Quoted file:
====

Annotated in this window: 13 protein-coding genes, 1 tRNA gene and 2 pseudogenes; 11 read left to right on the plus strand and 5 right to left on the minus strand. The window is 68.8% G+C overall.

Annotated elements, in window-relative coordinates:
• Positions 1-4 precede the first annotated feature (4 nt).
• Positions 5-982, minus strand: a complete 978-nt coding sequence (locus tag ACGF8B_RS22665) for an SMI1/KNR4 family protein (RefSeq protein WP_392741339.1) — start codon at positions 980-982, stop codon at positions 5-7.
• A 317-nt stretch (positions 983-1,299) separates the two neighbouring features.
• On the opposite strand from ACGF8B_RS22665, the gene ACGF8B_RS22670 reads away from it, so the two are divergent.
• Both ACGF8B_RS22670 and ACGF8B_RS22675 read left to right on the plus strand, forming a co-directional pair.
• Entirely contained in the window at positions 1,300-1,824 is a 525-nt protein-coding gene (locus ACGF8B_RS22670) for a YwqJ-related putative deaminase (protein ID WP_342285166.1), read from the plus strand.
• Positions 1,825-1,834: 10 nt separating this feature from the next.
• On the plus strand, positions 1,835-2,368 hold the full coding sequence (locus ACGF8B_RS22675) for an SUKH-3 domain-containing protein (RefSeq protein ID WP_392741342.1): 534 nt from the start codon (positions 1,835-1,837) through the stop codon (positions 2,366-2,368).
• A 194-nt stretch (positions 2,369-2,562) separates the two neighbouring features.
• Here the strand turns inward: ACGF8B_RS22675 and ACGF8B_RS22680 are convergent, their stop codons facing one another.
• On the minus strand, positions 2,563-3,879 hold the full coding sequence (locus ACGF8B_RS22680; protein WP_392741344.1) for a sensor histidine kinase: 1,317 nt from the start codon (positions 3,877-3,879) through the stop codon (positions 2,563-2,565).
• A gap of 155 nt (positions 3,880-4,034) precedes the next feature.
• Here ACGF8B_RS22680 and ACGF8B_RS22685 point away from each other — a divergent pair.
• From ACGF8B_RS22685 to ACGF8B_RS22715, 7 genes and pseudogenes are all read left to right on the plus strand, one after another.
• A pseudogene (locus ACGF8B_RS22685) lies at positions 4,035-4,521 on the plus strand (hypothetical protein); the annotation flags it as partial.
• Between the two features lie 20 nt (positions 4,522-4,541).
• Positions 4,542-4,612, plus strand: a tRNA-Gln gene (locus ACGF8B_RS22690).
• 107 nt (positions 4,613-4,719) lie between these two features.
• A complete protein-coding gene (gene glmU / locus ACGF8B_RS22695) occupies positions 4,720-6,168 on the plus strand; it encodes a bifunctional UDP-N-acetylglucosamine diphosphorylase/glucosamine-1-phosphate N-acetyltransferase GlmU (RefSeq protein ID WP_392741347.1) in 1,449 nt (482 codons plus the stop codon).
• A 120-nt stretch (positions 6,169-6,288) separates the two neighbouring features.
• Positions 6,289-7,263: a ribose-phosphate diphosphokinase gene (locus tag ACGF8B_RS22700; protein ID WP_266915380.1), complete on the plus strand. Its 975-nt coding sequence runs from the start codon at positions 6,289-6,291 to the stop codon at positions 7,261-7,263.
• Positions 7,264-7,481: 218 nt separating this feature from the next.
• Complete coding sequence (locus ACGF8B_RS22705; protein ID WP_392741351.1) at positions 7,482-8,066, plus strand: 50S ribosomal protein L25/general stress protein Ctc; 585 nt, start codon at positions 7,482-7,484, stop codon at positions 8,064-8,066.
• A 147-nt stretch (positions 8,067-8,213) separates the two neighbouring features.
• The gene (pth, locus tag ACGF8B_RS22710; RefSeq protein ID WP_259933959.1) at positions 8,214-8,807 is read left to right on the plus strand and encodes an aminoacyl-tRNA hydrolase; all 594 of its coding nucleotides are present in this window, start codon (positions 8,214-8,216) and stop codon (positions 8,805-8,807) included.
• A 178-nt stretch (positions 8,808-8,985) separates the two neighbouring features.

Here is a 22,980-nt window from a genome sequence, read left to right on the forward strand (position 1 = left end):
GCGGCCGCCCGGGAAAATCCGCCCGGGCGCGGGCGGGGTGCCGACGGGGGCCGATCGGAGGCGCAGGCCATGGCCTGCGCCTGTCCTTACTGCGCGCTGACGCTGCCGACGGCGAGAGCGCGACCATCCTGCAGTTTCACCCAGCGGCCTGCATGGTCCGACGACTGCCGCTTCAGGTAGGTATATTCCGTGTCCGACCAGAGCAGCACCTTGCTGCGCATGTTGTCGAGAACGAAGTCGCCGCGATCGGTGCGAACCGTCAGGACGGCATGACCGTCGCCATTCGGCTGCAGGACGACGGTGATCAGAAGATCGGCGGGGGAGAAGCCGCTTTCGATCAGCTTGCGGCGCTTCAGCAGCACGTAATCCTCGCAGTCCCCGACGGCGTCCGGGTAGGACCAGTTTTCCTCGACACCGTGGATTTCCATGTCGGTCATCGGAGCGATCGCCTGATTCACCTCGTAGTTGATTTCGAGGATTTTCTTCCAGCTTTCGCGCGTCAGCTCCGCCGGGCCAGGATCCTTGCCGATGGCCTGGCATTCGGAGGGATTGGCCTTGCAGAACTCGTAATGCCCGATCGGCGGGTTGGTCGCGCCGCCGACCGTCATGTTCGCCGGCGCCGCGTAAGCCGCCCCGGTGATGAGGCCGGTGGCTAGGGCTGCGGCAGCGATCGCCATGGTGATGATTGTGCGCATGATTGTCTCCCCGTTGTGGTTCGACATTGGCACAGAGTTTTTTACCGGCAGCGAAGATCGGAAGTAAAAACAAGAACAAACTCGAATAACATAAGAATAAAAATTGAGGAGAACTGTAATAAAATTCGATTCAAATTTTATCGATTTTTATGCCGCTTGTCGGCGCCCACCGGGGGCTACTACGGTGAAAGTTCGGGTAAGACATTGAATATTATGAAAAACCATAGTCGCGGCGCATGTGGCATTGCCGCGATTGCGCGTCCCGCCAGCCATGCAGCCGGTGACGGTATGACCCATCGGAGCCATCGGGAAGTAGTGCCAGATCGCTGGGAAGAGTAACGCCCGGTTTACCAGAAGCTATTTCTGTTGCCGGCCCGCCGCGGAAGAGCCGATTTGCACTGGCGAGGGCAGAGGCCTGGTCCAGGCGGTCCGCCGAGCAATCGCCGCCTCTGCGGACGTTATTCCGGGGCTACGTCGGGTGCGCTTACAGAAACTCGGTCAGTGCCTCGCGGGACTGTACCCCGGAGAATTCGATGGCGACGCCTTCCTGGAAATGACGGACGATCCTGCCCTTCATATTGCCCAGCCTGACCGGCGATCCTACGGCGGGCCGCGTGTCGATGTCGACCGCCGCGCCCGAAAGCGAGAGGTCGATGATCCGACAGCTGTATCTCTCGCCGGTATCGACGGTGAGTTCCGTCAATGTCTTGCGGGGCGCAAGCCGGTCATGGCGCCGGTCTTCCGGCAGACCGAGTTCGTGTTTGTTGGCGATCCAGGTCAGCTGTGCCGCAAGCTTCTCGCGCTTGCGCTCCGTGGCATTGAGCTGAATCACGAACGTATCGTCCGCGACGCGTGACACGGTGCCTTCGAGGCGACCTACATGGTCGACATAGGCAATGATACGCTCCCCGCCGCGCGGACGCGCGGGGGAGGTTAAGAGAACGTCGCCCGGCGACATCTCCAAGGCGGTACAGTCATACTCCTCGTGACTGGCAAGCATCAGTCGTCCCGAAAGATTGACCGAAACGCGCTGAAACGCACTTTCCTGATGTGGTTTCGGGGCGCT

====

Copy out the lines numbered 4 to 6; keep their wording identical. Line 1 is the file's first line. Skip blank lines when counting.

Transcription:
• Positions 5-982, minus strand: a complete 978-nt coding sequence (locus tag ACGF8B_RS22665) for an SMI1/KNR4 family protein (RefSeq protein WP_392741339.1) — start codon at positions 980-982, stop codon at positions 5-7.
• A 317-nt stretch (positions 983-1,299) separates the two neighbouring features.
• On the opposite strand from ACGF8B_RS22665, the gene ACGF8B_RS22670 reads away from it, so the two are divergent.